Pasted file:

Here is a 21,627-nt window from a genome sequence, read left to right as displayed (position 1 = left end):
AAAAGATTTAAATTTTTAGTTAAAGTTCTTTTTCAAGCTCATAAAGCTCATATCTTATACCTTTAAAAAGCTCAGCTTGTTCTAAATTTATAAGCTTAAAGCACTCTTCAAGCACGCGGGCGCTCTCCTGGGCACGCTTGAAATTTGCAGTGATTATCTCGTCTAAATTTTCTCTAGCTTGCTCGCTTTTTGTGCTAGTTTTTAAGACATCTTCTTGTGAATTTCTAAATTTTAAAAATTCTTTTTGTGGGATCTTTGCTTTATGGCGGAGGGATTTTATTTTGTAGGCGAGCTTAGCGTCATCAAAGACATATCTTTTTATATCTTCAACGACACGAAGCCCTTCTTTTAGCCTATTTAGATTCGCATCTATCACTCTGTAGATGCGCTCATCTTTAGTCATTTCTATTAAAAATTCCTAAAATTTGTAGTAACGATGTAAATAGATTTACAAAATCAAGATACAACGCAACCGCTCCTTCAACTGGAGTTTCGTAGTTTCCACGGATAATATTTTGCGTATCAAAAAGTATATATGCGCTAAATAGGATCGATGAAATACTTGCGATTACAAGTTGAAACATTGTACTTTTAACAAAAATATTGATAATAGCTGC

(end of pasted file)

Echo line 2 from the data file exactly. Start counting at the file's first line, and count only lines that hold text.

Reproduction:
AAAAGATTTAAATTTTTAGTTAAAGTTCTTTTTCAAGCTCATAAAGCTCATATCTTATACCTTTAAAAAGCTCAGCTTGTTCTAAATTTATAAGCTTAAAGCACTCTTCAAGCACGCGGGCGCTCTCCTGGGCACGCTTGAAATTTGCAGTGATTATCTCGTCTAAATTTTCTCTAGCTTGCTCGCTTTTTGTGCTAGTTTTTAAGACATCTTCTTGTGAATTTCTAAATTTTAAAAATTCTTTTTGTGGGATCTTTGCTTTATGGCGGAGGGATTTTATTTTGTAGGCGAGCTTAGCGTCATCAAAGACATATCTTTTTATATCTTCAACGACACGAAGCCCTTCTTTTAGCCTATTTAGATTCGCATCTATCACTCTGTAGATGCGCTCATCTTTAGTCATTTCTATTAAAAATTCCTAAAATTTGTAGTAACGATGTAAATAGATTTACAAAATCAAGATACAACGCAACCGCTCCTTCAACTGGAGTTTCGTAGTTTCCACGGATAATATTTTGCGTATCAAAAAGTATATATGCGCTAAATAGGATCGATGAAATACTTGCGATTACAAGTTGAAACATTGTACTTTTAACAAAAATATTGATAATAGCTGC